If a person commits murder, there is no ecclesiastical judgment if that person is “outside” the jurisdiction of the church. If a church member commits murder, he or she is responsible to two jurisdictions—ecclesiastical (church) and civil. Only the civil sphere has the power of the sword.
What’s true of murder is also true of slavery, abortion, and homosexuality.
Does this mean church officials can’t influence the culture with what the Bible says about moral issues? Not at all. The church has a prophetic—forthtelling—role.
Myths, Lies, and Half-Truths
Takes a closer look at God’s Word and applies it to erroneous misinterpretations of the Bible that have resulted in a virtual shut-down of the church’s full-orbed mission in the world (Acts 20:27). Due to these mistaken interpretations and applications of popular Bible texts to contemporary issues, the Christian faith is being thrown out and trampled under foot by men (Matt. 5:13).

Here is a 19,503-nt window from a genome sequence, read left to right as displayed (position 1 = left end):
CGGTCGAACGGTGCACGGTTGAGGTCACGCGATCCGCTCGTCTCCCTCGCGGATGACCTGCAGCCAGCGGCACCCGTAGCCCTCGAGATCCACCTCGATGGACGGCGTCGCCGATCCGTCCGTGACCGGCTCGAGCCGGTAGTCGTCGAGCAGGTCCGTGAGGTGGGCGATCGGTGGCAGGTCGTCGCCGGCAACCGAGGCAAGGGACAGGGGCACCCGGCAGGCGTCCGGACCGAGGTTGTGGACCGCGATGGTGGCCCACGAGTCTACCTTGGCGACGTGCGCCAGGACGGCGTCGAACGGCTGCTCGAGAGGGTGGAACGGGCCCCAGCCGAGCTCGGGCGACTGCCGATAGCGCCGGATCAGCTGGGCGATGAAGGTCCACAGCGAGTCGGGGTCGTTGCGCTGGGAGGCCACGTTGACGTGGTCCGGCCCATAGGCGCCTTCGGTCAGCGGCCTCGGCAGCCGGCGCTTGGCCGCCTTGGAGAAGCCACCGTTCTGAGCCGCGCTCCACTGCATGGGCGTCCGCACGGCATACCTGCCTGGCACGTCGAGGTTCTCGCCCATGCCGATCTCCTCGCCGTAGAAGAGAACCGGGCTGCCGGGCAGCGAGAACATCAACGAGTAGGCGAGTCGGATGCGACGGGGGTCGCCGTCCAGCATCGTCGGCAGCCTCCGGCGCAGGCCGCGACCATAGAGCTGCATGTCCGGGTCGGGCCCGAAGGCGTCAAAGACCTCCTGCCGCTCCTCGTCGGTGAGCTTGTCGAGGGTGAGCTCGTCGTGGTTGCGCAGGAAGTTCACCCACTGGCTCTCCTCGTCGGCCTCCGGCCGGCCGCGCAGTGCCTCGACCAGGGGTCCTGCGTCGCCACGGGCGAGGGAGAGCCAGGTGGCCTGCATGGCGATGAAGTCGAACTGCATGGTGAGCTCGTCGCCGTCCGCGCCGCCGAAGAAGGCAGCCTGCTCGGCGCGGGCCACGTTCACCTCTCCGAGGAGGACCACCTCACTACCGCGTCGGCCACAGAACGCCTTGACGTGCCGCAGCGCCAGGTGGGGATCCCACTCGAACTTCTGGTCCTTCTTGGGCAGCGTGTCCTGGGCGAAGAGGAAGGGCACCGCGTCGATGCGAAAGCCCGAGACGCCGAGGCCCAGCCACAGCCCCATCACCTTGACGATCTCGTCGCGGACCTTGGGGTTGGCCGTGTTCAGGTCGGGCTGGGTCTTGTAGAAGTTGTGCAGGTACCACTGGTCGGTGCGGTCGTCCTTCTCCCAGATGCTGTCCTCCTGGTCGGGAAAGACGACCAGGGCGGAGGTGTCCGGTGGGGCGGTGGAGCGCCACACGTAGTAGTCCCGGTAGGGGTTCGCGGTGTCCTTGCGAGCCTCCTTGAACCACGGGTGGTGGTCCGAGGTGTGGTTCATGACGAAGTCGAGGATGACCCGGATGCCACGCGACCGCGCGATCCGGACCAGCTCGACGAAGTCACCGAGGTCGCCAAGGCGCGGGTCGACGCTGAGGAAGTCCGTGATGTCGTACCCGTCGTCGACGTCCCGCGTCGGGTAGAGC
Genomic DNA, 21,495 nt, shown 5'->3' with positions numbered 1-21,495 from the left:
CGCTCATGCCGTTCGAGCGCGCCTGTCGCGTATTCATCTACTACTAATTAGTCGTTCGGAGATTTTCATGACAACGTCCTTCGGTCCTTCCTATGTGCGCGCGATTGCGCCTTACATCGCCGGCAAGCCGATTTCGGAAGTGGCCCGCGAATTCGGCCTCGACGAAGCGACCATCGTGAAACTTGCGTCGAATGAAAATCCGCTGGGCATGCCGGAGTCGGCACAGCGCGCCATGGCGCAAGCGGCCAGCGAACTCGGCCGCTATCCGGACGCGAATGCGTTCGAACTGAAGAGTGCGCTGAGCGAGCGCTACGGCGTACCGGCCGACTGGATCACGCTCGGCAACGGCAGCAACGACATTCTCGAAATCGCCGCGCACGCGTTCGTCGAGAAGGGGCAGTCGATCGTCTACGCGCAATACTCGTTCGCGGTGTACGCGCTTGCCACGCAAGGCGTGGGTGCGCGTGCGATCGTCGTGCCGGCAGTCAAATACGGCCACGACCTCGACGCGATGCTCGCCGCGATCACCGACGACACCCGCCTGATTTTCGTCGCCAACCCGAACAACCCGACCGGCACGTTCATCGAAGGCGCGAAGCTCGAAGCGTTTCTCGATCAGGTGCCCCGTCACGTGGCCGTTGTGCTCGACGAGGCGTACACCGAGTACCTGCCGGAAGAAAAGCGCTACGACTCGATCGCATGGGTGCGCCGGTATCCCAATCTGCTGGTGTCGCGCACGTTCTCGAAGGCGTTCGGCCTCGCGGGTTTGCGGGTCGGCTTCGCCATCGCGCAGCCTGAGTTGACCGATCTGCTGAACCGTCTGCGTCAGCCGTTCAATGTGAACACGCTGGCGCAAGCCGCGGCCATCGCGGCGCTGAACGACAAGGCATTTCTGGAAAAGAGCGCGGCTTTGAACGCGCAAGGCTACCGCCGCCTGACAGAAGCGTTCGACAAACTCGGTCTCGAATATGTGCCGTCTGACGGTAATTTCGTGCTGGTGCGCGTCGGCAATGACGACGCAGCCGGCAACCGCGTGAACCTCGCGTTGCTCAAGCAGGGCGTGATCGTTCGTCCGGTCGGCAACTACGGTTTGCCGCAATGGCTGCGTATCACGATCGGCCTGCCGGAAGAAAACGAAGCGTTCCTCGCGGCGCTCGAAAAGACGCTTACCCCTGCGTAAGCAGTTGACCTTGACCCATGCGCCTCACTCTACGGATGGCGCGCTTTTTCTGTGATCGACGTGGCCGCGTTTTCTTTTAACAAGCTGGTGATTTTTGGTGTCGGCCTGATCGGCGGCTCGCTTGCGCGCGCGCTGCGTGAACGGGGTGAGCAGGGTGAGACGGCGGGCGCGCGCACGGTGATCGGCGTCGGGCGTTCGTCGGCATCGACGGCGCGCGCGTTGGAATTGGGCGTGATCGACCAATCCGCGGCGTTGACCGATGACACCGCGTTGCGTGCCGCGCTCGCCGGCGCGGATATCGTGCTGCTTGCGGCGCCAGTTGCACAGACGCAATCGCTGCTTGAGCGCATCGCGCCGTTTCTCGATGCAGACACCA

By This Standard
God’s Law is Christianity’s tool of dominion. This is where any discussion of God’s law ultimately arrives: the issue of dominion. Ask yourself: Who is to rule on earth, Christ or Satan? Whose followers have the ethically acceptable tool of dominion, Christ’s or Satan’s? What is this tool of dominion, the Biblically revealed law of God, or the law of self-proclaimed autonomous man? Whose word is sovereign, God’s or man’s?
Lewis Hanke, Aristotle and the American Indians (London: Hollis & Carter, 1959), 12–13.